By Annie Maroon/DFP Staff
SOUTH BEND, Ind. — Although they got on the scoreboard first, that was about the last of the good news for the No. 9 Boston University men’s hockey team against the No. 5/6 University of Notre Dame on New Year’s Eve. BU (10-6-1, 8-4-1 Hockey East) racked up 18 penalty minutes and couldn’t match Notre Dame’s (12-6-3) energy in a 5-2 loss.
“I don’t think we played well mentally at all, and I don’t think we played well emotionally,” BU coach Jack Parker said. “We just weren’t there. I thought it was the worst night in a long time that our defensemen had.”
BU’s three first-period penalties made it difficult for them to find a rhythm or establish a presence in Notre Dame’s zone. Even outside of the three power plays, Notre Dame spent extended periods of time in front of senior goalie Kieran Millan as BU struggled to gain momentum through the neutral zone.
Despite being pinned in their own zone for much of the first period, the Terriers struck first with less than two minutes remaining in the frame. Freshman center Cason Hohmann sent a shot on net off of a faceoff, and the rebound came to junior forward Justin Courtnall, who lifted it over Summerhays for his second goal of the season.
When a tripping call on junior forward Alex Chiasson came late in the first, Notre Dame started the second period on the power play and made good on that opportunity. Anders Lee took advantage of sophomore forward Sahir Gill breaking his stick to rip his thirteenth goal of the year past Millan from the top of the left circle.
After that, the possession advantage the Irish had held throughout the first period began to show up on the scoresheet, as they scored twice in the next 10 minutes. Center Garrett Peterson controlled a wobbling cross-crease pass to give Notre Dame the lead, and winger Jeff Costello made it 3-1 when he guided a soft shot through Millan’s five-hole on an odd-man rush – one of many for the Irish during that period.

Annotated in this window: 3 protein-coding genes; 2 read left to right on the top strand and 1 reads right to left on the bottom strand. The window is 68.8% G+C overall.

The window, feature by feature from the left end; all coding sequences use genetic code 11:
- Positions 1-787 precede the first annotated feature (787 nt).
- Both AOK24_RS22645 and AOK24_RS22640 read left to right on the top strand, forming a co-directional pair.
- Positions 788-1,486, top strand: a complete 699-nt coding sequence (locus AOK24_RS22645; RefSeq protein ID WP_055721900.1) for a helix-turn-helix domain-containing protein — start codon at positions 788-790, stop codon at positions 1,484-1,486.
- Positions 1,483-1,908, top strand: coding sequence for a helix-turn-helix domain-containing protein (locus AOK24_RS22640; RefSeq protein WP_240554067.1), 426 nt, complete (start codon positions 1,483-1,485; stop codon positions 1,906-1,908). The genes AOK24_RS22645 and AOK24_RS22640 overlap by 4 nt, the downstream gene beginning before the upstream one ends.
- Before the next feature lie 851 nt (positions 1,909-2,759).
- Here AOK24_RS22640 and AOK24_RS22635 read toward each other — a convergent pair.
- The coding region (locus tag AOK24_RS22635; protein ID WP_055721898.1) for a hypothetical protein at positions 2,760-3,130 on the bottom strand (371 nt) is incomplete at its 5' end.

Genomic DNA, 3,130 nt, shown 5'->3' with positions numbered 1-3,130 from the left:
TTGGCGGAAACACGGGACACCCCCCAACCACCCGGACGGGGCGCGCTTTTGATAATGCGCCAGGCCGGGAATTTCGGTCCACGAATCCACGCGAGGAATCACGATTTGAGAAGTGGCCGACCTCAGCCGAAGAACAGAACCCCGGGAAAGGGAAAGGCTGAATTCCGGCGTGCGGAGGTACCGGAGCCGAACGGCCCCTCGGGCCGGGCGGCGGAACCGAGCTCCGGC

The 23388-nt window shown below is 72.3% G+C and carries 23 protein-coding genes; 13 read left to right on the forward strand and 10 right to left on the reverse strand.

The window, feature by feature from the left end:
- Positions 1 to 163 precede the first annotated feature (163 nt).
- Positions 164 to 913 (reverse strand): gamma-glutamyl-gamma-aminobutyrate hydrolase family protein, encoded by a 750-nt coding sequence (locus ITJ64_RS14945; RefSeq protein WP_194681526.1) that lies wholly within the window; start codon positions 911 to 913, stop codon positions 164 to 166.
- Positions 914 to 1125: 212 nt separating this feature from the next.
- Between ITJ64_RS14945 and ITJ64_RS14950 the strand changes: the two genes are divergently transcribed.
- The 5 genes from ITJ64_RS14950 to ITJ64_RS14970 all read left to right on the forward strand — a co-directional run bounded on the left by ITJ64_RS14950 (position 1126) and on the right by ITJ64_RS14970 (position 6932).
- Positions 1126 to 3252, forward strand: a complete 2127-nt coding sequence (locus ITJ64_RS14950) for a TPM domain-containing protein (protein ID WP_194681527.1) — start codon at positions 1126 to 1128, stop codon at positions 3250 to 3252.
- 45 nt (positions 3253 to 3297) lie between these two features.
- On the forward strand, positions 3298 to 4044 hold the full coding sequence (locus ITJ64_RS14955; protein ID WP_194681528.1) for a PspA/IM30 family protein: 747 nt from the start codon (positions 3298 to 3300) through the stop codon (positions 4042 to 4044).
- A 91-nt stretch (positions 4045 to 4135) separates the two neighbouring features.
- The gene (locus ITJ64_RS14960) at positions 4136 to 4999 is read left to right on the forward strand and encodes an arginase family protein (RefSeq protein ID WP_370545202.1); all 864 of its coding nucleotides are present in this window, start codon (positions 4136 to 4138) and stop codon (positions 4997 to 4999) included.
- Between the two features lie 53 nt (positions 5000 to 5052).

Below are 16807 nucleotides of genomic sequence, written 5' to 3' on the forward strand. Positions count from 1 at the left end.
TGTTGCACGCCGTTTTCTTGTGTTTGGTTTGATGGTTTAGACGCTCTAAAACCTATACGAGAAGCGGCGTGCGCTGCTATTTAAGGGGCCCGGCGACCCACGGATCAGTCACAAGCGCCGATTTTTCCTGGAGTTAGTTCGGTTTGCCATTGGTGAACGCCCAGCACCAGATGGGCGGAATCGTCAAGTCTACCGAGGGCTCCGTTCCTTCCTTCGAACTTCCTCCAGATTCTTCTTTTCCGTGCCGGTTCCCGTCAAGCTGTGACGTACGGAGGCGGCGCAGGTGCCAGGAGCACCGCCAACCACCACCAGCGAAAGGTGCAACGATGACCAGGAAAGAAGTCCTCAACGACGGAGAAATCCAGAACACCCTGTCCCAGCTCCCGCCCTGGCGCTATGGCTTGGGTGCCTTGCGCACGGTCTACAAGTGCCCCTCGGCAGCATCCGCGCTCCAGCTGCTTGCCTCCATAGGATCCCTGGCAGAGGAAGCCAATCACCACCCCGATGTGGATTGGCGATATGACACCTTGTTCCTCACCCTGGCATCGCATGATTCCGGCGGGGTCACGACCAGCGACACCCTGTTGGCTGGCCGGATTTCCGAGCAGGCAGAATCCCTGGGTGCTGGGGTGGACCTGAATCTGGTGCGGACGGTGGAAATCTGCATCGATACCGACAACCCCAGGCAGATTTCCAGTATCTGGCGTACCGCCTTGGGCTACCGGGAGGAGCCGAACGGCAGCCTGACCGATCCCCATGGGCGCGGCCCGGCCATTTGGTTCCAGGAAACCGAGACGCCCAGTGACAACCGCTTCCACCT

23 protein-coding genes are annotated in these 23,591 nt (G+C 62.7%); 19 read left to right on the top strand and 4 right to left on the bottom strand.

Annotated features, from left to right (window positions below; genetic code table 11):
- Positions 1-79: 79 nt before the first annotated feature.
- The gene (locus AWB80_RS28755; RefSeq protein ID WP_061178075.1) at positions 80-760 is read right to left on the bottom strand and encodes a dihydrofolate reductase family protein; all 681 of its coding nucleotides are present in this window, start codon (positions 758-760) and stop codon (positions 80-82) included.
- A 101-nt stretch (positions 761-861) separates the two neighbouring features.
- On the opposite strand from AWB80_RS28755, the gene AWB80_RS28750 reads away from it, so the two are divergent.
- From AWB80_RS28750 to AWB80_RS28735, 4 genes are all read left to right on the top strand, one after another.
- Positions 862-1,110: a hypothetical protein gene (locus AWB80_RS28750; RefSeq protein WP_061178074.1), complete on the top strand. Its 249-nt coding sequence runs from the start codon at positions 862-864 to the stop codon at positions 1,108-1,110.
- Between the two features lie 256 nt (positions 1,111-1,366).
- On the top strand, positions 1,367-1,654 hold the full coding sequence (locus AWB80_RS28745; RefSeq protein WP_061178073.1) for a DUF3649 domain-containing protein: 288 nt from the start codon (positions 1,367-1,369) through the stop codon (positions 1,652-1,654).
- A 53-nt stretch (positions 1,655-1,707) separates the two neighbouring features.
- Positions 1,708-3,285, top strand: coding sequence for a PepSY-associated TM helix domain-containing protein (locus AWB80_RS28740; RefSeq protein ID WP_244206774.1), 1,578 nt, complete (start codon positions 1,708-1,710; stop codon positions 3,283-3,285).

“I thought we turned the puck over too many times, and sometimes [Notre Dame] made a nice play with their stick, but most of the time we had a pass to make and we tried to make a hard pass, and we hit them,” Parker said. “We don’t backcheck on a 3-on-2 – we’re there but we don’t cover the guy – and then we turn the puck over twice and give them a 2-on-1 to score a goal. The defensemen made a couple really brutal turnovers.”
Lee struck again 3:30 into the third, when he maneuvered around BU junior defenseman Ryan Ruikka and one-timed a rebound past Millan, who was in no position to stop the secondary opportunity. And when junior defenseman Patrick MacGregor went to the box at 6:23 of the period, Irish captain Billy Maday tapped a puck into a practically empty net to as Millan was out of position just eight seconds into the power play.
As they fell further behind, the Terriers continued to rack up penalties, including a four-minute slashing double minor for junior forward Alex Chiasson after Notre Dame made it 5-1 in the third. Junior center Wade Megan, centering the second line after the departures of Corey Trivino and Charlie Coyle, brought BU within three when he went five-hole on a breakaway late in the third, but that was all the closer they got.
Millan’s play was by no means perfect, but the defense frequently put him in difficult spots by failing to backcheck or clear pucks effectively. With Gill and Megan both playing unfamiliar positions and sophomore defenseman Adam Clendening missing to play in the World Junior Championships, BU had several adjustments to make, but senior forward Chris Connolly said the pressure of adapting is on the whole team.
“I think it’s all-in-all team defense,” Connolly said. “It’s going to be a little transition for [Gill and Megan] to get adjusted to the position, but in the same breath, I think it’s our [defense] and other wings’ job to be held accountable. It’s not just our new centers’ obligation to step up and fill that position. I think it’s all on the five guys in front of Kieran, blocking shots and boxing people out so he didn’t have to see too many, which he did. He saw way too many tonight.”